ing in order to have tie theater read
for the opening night. Backstag+
electricians are at the present tim
installing the three-ton switchboar
Arrangements for the opening pre
gram are not yet complete, but tent
tive efforts have been made to secue
SIda May Chadwick and her troupe f
the opening vaudeville act, Hoag sal

otj 49 points while the Wolverines
found the basket for 39 counters.
While showing flashes of real pow-
cr, Mlather's team at times lasped in-
to the purely nediere, not a one of
the Wolverines but what was a victim
of Panther wile. The first half found
the two teams fighting on practically
j even terms, the period ending 25-23
in favor of the visitors after Michigan
had assumed a 17-8 lead.
' P t sburgh Scores First.
Within five minutes after the second
session began, Pittsburgh took a lead
which she never relinquished, the
score standing 49-35 at one time.
While this half found Pittsburgh con-
' tinning with a great brand of ball, it
saw the Wolverines on a decided de-
cline. Their shooting was attracious
at times as they seemed utterly un-
able to find the hoop.
1 The Panthers, on the other hand
missed few opportunities. They work-
ed throughm tme Wolverine defense
- without much difficulty-in fact they
, made the Michigan "stonewall" look
like pap r mache. Even with all of
their shots missed, the Wolverines
counted often enough to win under
ordinary circumstances.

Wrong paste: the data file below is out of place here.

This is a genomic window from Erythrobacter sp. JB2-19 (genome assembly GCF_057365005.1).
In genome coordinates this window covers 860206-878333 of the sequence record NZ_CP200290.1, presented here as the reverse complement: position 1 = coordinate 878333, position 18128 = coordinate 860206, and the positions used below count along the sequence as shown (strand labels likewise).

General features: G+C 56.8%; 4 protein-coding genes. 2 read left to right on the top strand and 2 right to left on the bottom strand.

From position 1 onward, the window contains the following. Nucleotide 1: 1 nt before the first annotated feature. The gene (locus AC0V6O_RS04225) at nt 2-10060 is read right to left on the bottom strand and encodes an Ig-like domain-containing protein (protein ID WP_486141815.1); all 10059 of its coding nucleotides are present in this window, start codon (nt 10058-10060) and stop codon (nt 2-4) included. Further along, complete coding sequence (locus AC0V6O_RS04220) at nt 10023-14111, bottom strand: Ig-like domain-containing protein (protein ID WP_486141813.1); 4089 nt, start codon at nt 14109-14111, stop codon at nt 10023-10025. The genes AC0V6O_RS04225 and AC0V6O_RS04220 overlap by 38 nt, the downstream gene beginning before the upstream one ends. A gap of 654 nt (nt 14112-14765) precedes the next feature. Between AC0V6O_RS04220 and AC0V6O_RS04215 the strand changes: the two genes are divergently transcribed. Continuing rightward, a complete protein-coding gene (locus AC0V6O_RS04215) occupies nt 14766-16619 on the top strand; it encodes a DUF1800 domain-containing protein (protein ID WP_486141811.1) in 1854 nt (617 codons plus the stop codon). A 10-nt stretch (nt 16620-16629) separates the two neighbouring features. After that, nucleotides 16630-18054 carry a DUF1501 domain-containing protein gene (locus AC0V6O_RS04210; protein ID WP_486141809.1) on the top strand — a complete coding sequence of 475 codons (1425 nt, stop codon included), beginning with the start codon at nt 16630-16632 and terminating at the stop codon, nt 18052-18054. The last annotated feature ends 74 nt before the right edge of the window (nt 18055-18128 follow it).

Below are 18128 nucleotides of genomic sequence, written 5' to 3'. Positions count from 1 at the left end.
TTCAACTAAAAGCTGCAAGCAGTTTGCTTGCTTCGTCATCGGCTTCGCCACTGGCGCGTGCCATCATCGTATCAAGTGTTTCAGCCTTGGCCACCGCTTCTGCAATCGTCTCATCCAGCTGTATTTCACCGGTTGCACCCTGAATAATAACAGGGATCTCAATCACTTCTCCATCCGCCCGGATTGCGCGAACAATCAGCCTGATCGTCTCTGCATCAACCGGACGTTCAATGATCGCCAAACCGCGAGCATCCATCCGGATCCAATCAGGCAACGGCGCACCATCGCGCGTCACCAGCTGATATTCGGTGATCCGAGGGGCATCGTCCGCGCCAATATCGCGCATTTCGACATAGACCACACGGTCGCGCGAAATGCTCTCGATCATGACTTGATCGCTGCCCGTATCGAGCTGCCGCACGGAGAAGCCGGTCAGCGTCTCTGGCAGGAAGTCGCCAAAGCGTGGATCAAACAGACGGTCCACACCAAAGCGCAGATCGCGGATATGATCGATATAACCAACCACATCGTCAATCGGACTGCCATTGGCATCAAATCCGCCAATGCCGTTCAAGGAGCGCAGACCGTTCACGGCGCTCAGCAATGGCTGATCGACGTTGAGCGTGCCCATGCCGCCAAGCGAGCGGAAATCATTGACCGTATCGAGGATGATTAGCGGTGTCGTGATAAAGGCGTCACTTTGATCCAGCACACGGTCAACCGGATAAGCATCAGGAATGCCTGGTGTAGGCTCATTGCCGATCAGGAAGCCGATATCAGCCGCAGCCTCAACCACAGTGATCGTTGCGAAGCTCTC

Exceptionally Large Score
Circumstances, on the other hand,
t were not ordinary. The Panthers ran
- up a score almost unheard of in
Wolverine history, no matter what the
t sport may be, as far back as sport
- records go. Another interesting oc-
currence was that a school was able
e to use an entirely new team effective-
s ly against Michigan.
Outstanding among the warriors
who threw up the Pittsburgh smoke
screen were Wroblewski and Hyatt.
Wroblewski proved himself a marvel-
g Ous shot while IHyatt's floor work
9 bordered on miraculous. He fulfilled
all expectations, being an all-Ameri-
e can prep school athlete. Captain Reed
n was the star of the invaders, with a
delicate eye to say the least. Pitts-
~ burgh had a great team; which Michi-
~ gan, suffering lapses at times, could
c not cope with.

Pitt sburgh (49)
Iyatt, If...........7 1
Cohen, rf....... 0 0
McMahon, c....... 0 2
Wroblewski, Ilg .... 8 0
Reed, rg (capt) .. 7 0
Zehfuss, rf........ 0 2


i'I'la5 Not Settled.
MEXICO CITY, Dec. 15.-Colonel
Lindbergh's plans are not yet settled.
He does not even know how long he
will remain in Mexico City or where
he will go from here. One thing he
emphatically declares-he will go by
air when he does. Invitations have
been received from several Central
American countries, including Nicar-
auga, for a visit there, but these must
be taken under advisement before a
decision is reached.
Lindbergh went to Valbuena field
t"is afternoon and made a careful ex-
ain ination of the Spirit of St. Louis.
He pronounced the plane in perfect
condition-no damage whatever in yes-
terday's landing or by the crowd. He
can start on another flight immed-